Mark lowered his gaze and fought a flood of emotion at his father’s kind words and confidence in him.
“Before we proceed with the coronation,” Benjamin said. “I’ll attempt to bring a little humor into this otherwise dry list of instructions. Although I’m speaking to my son, these words apply to all of us in much the same way that Robert Fulghum taught the only advice we ever needed, we learned in kindergarten.”
Benjamin turned to Mark with a sly smile.
“You ready for this?” he asked.
“I’m ready, Your Highness.” I think.
“Learn as many languages as you can, learn about your ancestors, become a man of understanding, realize the importance of keeping good records of everything you do. People can’t be expected to remember details of things fifty years from now. Plus, you need to pass things down to your children, which is what I’m doing right now.” Benjamin turned part way and offered Mark a cheesy grin. “And Marcos has been commanded by his grandfather to have lots of beautiful babies.”
Mark chuckled and covered his eyes in mock embarrassment. He was never going to live that one down. Almost involuntarily his eyes strayed to glance at Hazel and he wished he hadn’t.
She was laughing right along with everyone else, but her expression was smoldering as if she had already decided she’d be the one with whom he’d make those beautiful babies. How was he supposed to keep her at arm’s length when she looked at him that way?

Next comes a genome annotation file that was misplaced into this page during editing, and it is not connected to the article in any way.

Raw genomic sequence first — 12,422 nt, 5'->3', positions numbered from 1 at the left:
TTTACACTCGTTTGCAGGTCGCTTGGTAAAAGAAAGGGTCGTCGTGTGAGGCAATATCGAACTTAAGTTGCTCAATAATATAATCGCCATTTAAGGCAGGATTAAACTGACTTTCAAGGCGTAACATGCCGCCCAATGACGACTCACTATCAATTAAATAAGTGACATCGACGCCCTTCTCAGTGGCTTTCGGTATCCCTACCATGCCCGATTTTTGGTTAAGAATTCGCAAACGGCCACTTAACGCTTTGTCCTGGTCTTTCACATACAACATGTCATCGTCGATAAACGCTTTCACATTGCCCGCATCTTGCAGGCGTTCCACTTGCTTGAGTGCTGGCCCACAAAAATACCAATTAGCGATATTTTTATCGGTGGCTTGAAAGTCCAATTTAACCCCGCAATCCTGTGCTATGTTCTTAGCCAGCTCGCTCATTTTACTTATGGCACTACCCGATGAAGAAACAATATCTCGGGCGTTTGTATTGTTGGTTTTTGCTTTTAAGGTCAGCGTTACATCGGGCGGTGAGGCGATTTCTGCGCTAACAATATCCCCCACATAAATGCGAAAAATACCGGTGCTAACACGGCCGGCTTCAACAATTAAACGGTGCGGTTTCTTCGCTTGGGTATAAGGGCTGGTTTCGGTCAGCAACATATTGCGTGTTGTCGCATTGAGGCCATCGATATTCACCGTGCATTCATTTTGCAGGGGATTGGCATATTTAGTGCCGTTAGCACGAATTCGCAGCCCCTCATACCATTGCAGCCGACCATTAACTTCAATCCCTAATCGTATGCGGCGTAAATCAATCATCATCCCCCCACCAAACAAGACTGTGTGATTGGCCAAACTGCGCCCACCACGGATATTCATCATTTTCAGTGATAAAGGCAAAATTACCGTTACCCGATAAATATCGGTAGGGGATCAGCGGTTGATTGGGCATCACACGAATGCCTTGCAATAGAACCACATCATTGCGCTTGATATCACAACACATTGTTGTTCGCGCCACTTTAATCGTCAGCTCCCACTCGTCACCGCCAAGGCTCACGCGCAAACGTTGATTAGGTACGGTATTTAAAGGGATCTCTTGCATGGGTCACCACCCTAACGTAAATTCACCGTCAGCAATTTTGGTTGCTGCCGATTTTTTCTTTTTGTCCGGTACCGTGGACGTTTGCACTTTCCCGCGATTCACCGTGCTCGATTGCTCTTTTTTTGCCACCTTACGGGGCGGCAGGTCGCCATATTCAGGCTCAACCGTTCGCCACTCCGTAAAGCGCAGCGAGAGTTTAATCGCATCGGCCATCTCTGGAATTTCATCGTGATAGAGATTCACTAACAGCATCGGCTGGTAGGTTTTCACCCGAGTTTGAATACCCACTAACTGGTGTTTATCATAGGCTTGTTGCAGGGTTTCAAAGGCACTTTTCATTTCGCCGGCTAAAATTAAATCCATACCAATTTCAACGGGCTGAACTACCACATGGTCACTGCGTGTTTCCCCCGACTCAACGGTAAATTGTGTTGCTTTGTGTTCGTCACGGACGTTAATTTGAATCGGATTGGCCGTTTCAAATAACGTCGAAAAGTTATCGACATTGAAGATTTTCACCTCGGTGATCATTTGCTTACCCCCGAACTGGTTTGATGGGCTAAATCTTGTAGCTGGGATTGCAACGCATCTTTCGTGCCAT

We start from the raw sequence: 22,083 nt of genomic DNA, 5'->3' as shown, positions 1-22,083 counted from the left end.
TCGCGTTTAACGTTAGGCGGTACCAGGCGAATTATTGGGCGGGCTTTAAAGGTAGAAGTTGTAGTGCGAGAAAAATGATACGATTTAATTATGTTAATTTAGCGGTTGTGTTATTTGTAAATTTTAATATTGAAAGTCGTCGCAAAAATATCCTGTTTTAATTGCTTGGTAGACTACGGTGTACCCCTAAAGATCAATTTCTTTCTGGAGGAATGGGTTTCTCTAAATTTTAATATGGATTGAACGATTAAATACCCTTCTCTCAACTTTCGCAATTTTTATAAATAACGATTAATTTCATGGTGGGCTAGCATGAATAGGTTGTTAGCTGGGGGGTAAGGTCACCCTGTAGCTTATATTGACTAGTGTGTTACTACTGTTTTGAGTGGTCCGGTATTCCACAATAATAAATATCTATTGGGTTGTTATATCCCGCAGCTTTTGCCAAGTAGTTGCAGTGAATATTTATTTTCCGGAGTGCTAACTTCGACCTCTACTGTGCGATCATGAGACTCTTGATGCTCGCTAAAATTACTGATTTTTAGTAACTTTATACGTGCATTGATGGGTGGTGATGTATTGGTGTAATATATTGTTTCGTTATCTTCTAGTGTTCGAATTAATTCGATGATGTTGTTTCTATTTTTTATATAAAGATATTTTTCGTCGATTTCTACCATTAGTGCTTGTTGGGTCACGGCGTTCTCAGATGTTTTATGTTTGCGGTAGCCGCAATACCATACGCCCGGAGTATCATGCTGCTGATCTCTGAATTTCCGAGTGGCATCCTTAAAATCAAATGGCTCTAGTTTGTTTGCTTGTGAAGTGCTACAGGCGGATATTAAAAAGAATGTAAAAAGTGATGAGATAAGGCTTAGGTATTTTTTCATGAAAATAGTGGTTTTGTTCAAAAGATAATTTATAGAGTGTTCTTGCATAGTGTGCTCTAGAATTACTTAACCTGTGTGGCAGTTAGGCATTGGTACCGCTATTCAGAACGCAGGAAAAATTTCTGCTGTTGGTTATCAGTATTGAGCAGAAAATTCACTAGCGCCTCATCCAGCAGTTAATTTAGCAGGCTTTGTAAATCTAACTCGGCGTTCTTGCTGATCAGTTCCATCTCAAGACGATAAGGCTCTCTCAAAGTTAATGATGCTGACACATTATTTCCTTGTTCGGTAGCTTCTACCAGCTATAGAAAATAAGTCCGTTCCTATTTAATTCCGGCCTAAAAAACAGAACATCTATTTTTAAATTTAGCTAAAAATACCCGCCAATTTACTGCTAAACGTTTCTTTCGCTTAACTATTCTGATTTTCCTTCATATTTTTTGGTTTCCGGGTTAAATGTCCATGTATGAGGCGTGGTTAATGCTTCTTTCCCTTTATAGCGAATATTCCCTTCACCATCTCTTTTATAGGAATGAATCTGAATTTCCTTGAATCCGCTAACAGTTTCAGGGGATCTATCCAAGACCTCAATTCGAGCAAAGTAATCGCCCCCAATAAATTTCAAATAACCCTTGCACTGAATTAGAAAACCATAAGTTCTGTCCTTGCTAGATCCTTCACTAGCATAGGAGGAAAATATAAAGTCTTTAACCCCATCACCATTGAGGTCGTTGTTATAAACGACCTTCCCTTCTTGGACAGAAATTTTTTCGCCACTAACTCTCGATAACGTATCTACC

Mark turned his attention back to his father who had grown serious again.
“Know the importance of your name so that you might be distinguished from other people,” Benjamin said. “But be humble. Do not boast. You are not better than anyone else. Be submissive, meek, patient, and happy. Open your heart and mind and be full of love. I think that keeps in line with your grandfather’s instructions to have beautiful babies.”
“Oh my gosh, dad, stop.” Mark fought a full-on grin and avoided even glancing in Hazel’s direction.
“Serve others, labor with your own hands. Be thankful for the things you have and generous with your time, talents, and money. Seek not after riches for your own gain but to be used in the service of others. Give to the needy, clothe the naked, feed the hungry, visit the sick. Teach your children. Don’t let them go hungry or fight with each other.” Benjamin paused again. “Do you see a pattern here with the whole ‘children’ thing?”
“Not at all,” Mark mumbled playfully.
“Be nice to others, beware of all contention, apologize when you’ve done something wrong and if you borrow something, return it.”
At that point Benjamin got serious again and his words caught with emotion, but he still managed to pull in some humor.
“When you are called upon to lead your kingdom do not overtax your people or keep slaves… I don’t know what century my father was living in when he wrote these, but some of these things should be self-evident by now.”
“Agreed.” Mark nodded.
“Lastly, don’t try to run faster than you have strength. Just do what you can do.”
Benjamin folded his paper and turned to Mark, who stood and reached his arms around his dad. “Thanks, dad.”
“What do you say we put a crown and that head of yours?” Benjamin whispered playfully.
Mark glanced up at his father’s head, at the almost bronzed finish of the ancient gold crown adorned in jewels and realized this was the last time he’d see his dad wear a crown.